People Skills is a book on social skills by Robert Bolton.
Bolton says it’s the culmination of 6 years of work and research on communication skills, and it focuses mostly on assertive communication
- Submission and aggression lead to sub-par lives: assertive communication is the only solution
- Empathy is crucial for good relationships and it’s on a continuum from apathy to sympathy
- Avoiding conflict builds resentment: proper conflict resolution instead allows relationships to thrive
Robert Bolton prefaces People Skills saying that albeit interpersonal communication is the human specie’s greatest achievement, most people communicate poorly.
Poor communication has heavy consequences, which include loneliness, emotional distance as well as overall personal effectiveness.
Roadblocks to Communication
- Name-calling, including putting down or stereotyping
- Praising Evaluatively
- Excessive/Inappropriate Questioning: closed-ended questions are often barriers in a relationship;
- Diverting: Pushing the other’s problems aside through distraction.
- Logical argument: Attempting to convince the other with an appeal to facts or logic
Criticizing, name-calling, diagnosing, and praising are all variations of judging our speaking partner.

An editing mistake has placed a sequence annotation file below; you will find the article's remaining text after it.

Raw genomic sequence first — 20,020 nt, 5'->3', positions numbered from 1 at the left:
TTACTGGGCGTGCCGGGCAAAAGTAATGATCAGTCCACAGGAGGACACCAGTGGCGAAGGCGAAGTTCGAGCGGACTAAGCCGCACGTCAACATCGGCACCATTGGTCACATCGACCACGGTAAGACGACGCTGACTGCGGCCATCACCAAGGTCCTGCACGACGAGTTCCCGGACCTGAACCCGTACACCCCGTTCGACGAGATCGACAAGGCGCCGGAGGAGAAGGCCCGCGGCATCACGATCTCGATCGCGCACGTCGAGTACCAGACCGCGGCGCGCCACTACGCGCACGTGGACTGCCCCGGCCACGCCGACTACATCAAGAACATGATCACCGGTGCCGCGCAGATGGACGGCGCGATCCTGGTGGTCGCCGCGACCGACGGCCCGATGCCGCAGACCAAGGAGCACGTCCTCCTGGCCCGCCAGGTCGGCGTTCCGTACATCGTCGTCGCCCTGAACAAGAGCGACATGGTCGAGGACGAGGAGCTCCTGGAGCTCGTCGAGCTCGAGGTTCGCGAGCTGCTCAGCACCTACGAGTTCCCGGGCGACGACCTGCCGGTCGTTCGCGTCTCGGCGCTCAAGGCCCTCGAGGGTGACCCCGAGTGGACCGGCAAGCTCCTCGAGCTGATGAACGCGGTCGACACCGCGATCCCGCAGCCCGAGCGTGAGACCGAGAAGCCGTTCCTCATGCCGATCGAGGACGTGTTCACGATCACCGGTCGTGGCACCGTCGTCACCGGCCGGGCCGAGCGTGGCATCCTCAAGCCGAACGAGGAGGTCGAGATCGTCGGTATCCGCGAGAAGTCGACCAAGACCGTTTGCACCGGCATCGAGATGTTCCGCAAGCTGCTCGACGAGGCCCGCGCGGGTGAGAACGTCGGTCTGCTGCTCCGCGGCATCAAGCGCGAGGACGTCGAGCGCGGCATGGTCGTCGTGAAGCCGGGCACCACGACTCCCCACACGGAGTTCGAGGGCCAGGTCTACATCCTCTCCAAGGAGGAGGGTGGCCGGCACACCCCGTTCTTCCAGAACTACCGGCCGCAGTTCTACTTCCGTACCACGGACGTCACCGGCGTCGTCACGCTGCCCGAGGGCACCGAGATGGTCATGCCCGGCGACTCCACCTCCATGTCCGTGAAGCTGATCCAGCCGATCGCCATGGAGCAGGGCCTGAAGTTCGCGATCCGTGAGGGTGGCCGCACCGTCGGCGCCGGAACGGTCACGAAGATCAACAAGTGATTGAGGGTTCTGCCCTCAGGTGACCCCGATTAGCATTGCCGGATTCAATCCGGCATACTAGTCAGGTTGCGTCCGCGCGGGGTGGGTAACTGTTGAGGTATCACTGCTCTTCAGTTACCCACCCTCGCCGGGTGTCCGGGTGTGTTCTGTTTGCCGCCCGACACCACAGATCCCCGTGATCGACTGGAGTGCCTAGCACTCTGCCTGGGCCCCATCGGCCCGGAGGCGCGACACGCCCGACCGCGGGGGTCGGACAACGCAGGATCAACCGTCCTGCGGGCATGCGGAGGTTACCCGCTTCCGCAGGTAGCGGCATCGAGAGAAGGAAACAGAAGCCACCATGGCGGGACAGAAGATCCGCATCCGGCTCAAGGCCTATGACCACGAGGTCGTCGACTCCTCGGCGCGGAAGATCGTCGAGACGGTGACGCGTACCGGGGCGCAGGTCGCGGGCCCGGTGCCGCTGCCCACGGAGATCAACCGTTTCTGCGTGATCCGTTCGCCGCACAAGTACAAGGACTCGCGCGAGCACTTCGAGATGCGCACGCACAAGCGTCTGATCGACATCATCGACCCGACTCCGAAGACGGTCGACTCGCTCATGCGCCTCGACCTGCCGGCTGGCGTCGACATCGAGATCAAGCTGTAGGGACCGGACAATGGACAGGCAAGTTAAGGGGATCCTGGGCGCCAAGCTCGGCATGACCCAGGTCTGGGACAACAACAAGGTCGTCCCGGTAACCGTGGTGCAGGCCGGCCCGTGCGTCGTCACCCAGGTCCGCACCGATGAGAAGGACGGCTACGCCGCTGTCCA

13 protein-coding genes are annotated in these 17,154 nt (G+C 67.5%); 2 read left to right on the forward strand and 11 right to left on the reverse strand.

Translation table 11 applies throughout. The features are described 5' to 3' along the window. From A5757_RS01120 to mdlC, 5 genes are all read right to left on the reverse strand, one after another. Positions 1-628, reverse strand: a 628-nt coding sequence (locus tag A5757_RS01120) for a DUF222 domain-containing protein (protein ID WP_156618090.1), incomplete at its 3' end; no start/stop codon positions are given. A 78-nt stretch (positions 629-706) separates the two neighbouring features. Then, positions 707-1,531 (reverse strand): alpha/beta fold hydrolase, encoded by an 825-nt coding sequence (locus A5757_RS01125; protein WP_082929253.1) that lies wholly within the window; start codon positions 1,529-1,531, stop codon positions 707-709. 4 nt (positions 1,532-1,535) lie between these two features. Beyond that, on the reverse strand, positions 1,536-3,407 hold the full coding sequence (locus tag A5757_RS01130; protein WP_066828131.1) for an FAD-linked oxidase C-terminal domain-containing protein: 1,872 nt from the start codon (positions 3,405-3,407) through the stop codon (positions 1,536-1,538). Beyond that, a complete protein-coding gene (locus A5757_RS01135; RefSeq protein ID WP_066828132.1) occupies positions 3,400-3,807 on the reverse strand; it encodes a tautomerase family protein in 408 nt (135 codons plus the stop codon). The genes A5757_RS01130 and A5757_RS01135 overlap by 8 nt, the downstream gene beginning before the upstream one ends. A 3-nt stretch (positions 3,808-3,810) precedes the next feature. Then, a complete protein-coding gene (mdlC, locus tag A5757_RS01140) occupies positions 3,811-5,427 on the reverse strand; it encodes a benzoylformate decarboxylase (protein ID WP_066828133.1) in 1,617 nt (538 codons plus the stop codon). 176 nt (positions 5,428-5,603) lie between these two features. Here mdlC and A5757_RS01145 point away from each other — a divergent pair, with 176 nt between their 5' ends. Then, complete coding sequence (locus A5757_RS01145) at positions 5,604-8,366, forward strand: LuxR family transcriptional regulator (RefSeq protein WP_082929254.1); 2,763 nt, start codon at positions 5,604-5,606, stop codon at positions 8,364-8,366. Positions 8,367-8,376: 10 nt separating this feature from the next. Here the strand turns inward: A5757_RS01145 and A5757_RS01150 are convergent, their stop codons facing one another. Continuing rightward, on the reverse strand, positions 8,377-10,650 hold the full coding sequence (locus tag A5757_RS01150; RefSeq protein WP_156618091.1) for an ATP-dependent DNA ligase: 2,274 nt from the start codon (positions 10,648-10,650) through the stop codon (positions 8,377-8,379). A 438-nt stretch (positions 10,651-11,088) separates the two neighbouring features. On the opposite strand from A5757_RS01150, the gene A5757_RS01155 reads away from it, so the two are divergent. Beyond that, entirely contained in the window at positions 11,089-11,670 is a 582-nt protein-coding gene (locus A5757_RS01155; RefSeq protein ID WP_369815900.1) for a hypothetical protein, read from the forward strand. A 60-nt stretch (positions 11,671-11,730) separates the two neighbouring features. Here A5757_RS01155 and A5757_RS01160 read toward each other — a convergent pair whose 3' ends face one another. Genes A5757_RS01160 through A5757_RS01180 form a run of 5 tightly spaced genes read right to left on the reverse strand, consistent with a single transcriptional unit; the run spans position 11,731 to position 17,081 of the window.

People Skills dedicates several chapters to listening.
Listening is a combination of hearing what the other person says and involvement in what he says.
Robert Bolton divides listening skills into 3 clusters:
- Attending skills (body language, eye contact, and overall reassurance that the listener is psychologically present)
- Following skills (door openers, encouragement such as “hmm-hmm), open questions, and attentive silence such as not trying to fill every single silence out of nervousness but letting the speaker have some time to add further thoughts)
- Reflecting skills (paraphrasing, reflecting feelings & meanings, summative reflections, all making sure you understand each other while communicating understanding and acceptance)
Clarity of understanding is fundamental for anyone striving for effectiveness in life.